He offered not only his whole laughing self . . . but also the torch he carried before him in the dark, his understanding, dazzling, instant, that there was goodness at her core. With the gift came the bitter seed of regret, the unbridgeable gap between the Mathilde she was and the Mathilde he had seen her to be. A question, in the end, of vision.
Fates and Furies ends with a paean to the unheralded rituals a long marriage, and a long life, is made of:
Because it’s true: more than the highlights, the bright events, it was in the small and the daily where she’d found life. The hundreds of times she’d dug in the soil of her garden . . . Or this: every day they woke in the same place, her husband waking her with a cup of coffee, the cream still swirling into the black. Almost unremarked upon, this kindness. he would kiss her on the crown of her head before leaving, and she’d feel something in her rising through her body to meet him. These silent intimacies made their marriage, not the ceremonies or parties or opening nights or occasions or spectacular fucks.
If the rest of the novel, leading up to this passage, were about those things, and written in that same pensive, tender register, I would have liked it a lot — loved it, maybe. But instead it’s a novel of extremes. It’s a theatrical book — not just literally, as is appropriate to its playwright hero and his milieu, including his artfully role-playing wife, but also in its big gestures and its melodramatic flourishes and its poses, its self-consciously uttered lines. It’s not a novel about “silent intimacies” between ordinary people: it’s about extraordinary people with implausibly twisted backstories, whose presents are haunted by their pasts, and whose gifts are underwritten by their secrets.
The result is an intriguing spectacle but not, for me, an engaging human story. I realize that the title is a clue that it is not (or, not just) a human story but a story that aspires to something larger, grander, more mythical. I don’t think I really got what that other thing was: the intricate details of Groff’s people and their lives, together and apart, perhaps distracted me from ways she has woven something else out of them. But at any rate for me, that element of grandiosity, whatever its intent, came at a cost: it kept me apart from the novel, so that I felt the whole time that I was watching it, rather than reading it. It’s an operatic novel, full of people driven by passion, structured around a convoluted revenge tragedy. I couldn’t reconcile that hyperbolic dimension of the novel with its more earthbound attention to the strange dynamics of marriage. It turned marriage itself into a kind of opera — but then it all seemed so exaggerated. Who actually lives at such a pitch of intensity? Who hides so much, or needs so much, or plots so much? And you certainly wouldn’t know from the bulk of the novel that “spectacular fucks” weren’t the most important part of Lotto and Mathilde’s marriage.
Aspects of Groff’s prose contributed to my alienation. A lot of it is very written. I don’t necessarily mind that, and I didn’t always here, where I was frequently impressed by her phrasing, with its unexpected diction and interesting rhythms:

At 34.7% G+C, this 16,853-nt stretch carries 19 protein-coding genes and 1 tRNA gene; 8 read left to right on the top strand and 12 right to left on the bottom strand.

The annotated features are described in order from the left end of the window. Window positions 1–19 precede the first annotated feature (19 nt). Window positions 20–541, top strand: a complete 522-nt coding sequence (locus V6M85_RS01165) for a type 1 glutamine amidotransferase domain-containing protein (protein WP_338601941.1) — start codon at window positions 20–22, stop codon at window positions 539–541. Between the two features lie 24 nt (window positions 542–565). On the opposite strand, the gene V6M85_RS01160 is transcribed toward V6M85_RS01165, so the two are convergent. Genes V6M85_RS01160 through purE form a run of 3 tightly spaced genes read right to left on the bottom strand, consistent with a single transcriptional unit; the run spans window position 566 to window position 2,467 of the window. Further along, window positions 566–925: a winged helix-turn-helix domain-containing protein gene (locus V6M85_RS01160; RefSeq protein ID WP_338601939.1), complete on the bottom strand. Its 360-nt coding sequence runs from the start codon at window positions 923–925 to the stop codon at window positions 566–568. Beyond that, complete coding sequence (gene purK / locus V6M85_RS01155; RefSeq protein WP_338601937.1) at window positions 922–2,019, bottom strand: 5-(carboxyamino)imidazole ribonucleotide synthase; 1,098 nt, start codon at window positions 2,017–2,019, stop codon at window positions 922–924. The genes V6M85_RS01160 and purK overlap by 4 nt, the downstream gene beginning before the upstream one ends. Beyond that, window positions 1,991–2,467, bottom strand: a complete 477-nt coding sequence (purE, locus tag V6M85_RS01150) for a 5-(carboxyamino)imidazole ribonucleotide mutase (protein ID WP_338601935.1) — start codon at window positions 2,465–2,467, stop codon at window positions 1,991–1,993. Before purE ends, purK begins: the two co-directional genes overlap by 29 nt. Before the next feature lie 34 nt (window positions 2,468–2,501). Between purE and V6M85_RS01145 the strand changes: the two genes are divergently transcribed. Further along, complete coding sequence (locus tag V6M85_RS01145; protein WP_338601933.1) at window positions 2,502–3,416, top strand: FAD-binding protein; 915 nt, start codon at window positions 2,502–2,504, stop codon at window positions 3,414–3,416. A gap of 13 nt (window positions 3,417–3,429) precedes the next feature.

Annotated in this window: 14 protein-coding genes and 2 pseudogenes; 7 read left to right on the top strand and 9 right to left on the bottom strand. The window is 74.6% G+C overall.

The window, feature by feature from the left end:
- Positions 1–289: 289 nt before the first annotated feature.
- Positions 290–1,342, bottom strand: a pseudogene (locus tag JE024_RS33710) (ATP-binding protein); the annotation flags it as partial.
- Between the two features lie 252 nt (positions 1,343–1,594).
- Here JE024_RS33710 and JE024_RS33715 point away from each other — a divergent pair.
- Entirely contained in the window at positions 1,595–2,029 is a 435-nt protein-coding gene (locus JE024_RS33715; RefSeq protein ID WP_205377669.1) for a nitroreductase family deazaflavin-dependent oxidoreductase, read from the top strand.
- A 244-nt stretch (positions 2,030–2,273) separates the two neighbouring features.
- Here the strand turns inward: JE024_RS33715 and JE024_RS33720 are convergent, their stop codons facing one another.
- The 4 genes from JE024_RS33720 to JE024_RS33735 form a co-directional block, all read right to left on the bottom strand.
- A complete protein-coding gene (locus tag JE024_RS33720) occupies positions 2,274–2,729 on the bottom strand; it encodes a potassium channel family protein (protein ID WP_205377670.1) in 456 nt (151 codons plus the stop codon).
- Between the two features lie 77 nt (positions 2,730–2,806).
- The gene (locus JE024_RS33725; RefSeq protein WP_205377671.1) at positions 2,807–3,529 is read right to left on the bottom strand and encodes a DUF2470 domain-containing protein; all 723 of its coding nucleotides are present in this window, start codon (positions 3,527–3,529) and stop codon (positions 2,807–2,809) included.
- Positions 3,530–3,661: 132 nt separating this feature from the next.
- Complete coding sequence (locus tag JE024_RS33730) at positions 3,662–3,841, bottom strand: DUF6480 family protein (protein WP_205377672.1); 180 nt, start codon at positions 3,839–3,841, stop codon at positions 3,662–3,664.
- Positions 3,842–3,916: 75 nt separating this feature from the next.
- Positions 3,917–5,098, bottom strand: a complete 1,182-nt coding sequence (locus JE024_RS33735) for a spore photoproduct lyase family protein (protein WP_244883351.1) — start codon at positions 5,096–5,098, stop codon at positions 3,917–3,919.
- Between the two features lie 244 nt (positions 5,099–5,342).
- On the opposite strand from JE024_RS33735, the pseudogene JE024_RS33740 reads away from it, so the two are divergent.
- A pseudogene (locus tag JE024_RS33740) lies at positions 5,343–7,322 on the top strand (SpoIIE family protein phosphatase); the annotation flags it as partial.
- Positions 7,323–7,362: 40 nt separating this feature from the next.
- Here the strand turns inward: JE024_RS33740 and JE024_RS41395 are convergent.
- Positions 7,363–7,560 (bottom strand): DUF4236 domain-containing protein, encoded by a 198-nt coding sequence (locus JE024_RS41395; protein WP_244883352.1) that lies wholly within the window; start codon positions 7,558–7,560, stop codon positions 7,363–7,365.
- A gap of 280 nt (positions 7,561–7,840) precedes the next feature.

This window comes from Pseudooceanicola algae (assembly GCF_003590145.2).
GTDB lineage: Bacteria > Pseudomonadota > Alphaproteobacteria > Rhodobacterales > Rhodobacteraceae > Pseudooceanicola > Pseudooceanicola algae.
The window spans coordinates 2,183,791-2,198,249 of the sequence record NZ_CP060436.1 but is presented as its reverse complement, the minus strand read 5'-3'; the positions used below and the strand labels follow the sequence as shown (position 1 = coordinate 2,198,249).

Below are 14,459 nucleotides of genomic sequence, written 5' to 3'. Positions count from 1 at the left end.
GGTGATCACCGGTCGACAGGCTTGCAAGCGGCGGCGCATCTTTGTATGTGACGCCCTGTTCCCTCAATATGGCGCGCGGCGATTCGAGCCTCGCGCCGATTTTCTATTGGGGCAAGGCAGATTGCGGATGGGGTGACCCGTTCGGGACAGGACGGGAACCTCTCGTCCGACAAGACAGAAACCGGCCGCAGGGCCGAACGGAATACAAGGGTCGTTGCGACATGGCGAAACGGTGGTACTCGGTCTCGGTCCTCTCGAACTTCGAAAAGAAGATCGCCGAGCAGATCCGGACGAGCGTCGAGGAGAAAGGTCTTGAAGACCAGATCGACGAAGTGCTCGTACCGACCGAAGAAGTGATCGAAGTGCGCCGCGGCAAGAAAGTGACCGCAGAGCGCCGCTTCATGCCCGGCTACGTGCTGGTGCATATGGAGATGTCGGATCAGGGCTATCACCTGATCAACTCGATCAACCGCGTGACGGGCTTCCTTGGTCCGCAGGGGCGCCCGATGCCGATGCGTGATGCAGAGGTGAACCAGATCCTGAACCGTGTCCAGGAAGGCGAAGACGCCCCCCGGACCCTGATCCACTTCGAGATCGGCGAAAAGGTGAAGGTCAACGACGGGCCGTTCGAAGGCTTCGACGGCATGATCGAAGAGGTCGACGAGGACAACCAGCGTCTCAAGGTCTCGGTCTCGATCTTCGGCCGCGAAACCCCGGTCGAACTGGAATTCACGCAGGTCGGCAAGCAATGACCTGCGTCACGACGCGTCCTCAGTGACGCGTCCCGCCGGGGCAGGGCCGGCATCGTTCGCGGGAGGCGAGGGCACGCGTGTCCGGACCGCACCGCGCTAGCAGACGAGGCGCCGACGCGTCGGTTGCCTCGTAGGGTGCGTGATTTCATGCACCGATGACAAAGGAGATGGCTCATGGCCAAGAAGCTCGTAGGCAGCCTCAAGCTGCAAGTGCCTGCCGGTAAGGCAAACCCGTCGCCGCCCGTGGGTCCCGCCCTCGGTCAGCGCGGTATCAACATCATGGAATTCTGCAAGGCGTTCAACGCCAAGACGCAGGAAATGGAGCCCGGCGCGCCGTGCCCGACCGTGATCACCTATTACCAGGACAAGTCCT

Look at them together. The height of them, the shine on them. Her pale and wounded face, a face that had watched and never smiled now never stopped smiling. It was as if she’d lived all her life in the chilly shadows and someone had led her out into the sun. And look at him. All his restless energy focused tightly on her. She sharpened something that threatened to go diffuse in him.
But I hated the bracketed interruptions: I couldn’t understand their purpose, which did not seem consistent. Sometimes they offered choric commentary, as if from outside the story, but at other times they simply seemed like an awkward device to shift the point of view or the time frame. Here, for instance: “Chollie saw the man whispering in her ear, saw his hand disappear in the darkness between her legs. She let it, passive. [On the surface; beneath, the controlled burn.]” Why not integrate that observation? Whose is it, anyway? Not Chollie’s, presumably, but if it’s the narrator’s, why set it off? To me, many of these interjections felt like notes left over from a draft stage of the novel. If you need it, if it’s important, incorporate it. Do you want an intrusive narrator or don’t you? These comments felt like afterthoughts, like a tic or a mannerism rather than a style.
I can tell I sound peevish, and I suspect, too, that I’m not doing the novel justice — that I was reading it wrong, that I am hung up (as we can all get) in wondering why it isn’t a different kind of book, my kind of book, instead of the book it is. But I am also trying to put my finger on what about it turned me off, especially because it took a while for me to start chafing against it. Perhaps it is telling that my irritation began more or less when it switched from his story to hers, and she’s the one with the malignant capacity for deceit, she’s the angry one, she’s the one who may not, in spite of what Lotto thought, have “goodness at her core.” We’re supposed to be uncomfortable with her, I’m sure — but in her beautiful duplicity does she turn out to be just a sexist cliché, a kind of modern-day Duessa? Or is my vision of her as wrong as Lotto’s?
Don’t get me wrong: I read Fates and Furies with unflagging attention and much admiration. In the end it left me cold, though: it had me thinking back on, say, Kate Atkinson’s A God in Ruins, which, for all its narrative trickery, is rich with appreciation and sympathy for “the small and the daily,” as well as for their vexed place in a world full of events that are anything but quotidian. If I said the quality I felt was missing from Groff’s novel was heart, would that sound too earnest or sentimental? Would it be fair?